If you had to name one, single factor that most impacts the stock market on a regular basis, it’s the economy.
Of course, saying “the economy” is kind of like saying “Humanity is the source of the world’s problems”. While true, it doesn’t really shine much light on the cause-and-effect relationship between the market and the economy.
The truth is, the stock market is impacted by the economy in a variety of major ways. One job of a successful trader is to understand the relationship between the markets and the economy, understand the economic tidal forces in play, and determine how various news,events, and other developments will impact a stock portfolio.
Here, we’ll discuss the myriad of ways the economy can impact the stock market, for better or for worse.
A Strong Economy: Or, a Rising Tide Lifts All Boats
It’s clear to any trader that when the economy is doing well – i.e. when gross domestic product is expanding, imports are strong, unemployment is down, inflation is stable, trade deficits are stable or shrinking, consumer sentiment is positive, and government debt is manageable – stocks do well.
This is akin to the old saying, “A rising tide lifts all boats”. So, when the economy is strong, it’s more likely that we’ll see a bull market, or, a market marked by rising stock prices and general optimism.
When the economy is recovering or is strong, companies are producing and pulling in higher profits, employment is low, and demand for products and services is higher. It’s cyclic; because more people are employed, they have more money to purchase goods and services from businesses, which in turn means these businesses have to keep more people employed to meet the increased demand.
When this happens, you can expect stocks to rise because companies are reporting higher earnings each quarter and have promising, long-range plans – assuming, of course, that the company has strong financials and isn’t over-laden with debt.
Also, during these times, if interest rates remain stable then business will continue to thrive (generally speaking) because higher interest rates mean it’s more expensive to borrow money, which eventually impacts how much consumers have to spend.
Consumer spending is the single largest driver of the economy, so as long as they have ample access to cash or credit, the economic engine – and the stock market – will continue to grow.
A Weak Economy: Or, A Falling Tide Leaves Everyone Stranded
If a rising tide lifts all boats, a falling one leaves every boat stuck in the mud. That’s the impact a weak and falling economy has on the market. Remember, an economy’s GDP consists of, among other things, private consumption (or consumer spending) and gross investment (what companies buy with their capital, what they have in inventory, etc). The trade deficit, or exports minus imports, also plays a role.
So, if consumers are spending less because inflation is rising and their buying power is decreasing, or because unemployment is rising, then the stock market will reflect that, generally.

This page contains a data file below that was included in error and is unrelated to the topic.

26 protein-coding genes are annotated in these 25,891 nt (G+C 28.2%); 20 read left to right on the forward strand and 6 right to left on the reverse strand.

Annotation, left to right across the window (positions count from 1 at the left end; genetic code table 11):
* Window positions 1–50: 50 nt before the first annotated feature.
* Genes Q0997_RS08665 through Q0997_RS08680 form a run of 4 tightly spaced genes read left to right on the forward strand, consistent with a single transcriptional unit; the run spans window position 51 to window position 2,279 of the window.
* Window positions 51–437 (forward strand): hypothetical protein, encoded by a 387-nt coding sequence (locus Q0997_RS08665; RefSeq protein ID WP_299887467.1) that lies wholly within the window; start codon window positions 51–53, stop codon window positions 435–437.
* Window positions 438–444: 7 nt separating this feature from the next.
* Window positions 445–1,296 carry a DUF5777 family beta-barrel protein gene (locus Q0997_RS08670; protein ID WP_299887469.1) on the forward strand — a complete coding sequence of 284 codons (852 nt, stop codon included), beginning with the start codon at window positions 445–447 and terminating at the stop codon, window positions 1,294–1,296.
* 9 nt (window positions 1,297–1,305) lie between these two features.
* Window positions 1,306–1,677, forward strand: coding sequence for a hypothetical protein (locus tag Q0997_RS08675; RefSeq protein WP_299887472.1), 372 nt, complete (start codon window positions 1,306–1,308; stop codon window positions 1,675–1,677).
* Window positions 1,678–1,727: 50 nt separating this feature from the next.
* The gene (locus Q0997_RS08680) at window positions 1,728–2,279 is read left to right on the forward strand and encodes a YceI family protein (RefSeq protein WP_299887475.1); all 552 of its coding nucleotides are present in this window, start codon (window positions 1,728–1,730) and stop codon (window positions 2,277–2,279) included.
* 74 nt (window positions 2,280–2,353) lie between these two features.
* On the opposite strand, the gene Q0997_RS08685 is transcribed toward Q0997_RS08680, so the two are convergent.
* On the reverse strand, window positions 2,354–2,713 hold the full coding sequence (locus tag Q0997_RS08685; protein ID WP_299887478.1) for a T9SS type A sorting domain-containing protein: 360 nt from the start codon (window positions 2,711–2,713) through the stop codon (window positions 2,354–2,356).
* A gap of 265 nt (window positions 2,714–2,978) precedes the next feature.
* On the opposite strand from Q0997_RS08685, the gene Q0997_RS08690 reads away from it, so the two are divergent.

Again, it’s cyclical; consumers have less to spend, so they buy fewer goods and services, which means companies produce less revenue and have to sometimes lay off employees – which means fewer people have money to spend.
This is compounded by what the foreign market is doing. If we are importing more than we’re exporting, by a considerable margin, that means demand for our goods and services produced domestically is not sufficient to meet a critical part of overall demand (foreign demand). So, we have to rely more on domestic demand, and in a weak or falling economy, that is unstable.
When the economy is suffering, i.e. when unemployment is up, inflation (or deflation) is rising, GDP is contracting, and consumer sentiment is negative or falling, the stock market generally will reflect this.
Companies will report smaller earnings, which will drive down the price of their stock. Plus, since fewer people will have money to invest – or fewer investors will want to expose themselves to risk in the market and are turning instead to gold or foreign currencies as safe havens – there will be less demand for stocks.
Of course, the economy can be perfectly fine and the market can still take a hit. The crash of 1987, in which the Dow Jones fell 22.61% in a single day, is a good example. There wasn’t a clear-cut economic weakness that caused this crash; it was instead caused by anything from the way stocks were traded to monetary policy disputes in the international arena or simple market psychology.
Also, individual sectors in an economy can be affected while the rest of the market performs well. Manufacturing in the United States has been in a decline since the 1970’s, yet the market since then has grown exponentially.
On any given trading day, you can see certain sectors outperform others, and sometimes these are due to prolonged trends and underlying economic weaknesses in those sectors. For manufacturing, the rise of globalization meant that companies could gain more by having their goods manufactured overseas for less money, which resulted in plant closings and layoffs over the past thirty years.
Sometimes, the market can actually drive poor performance in the economy. In 2001, the dot-com bubble popped, and the failure of many Internet-based tech companies virtually all at once sent the U.S. into a recession.
The relationships between the market and the economy are numerous and complex, and any single analysis of the dynamic between the two probably isn’t sufficient. But, it is clear that when one is doing well, most of the time the other is doing well, too. Still, conduct your research thoroughly and make sure that above all else, the companies in your portfolio are strong, no matter what the economy does.
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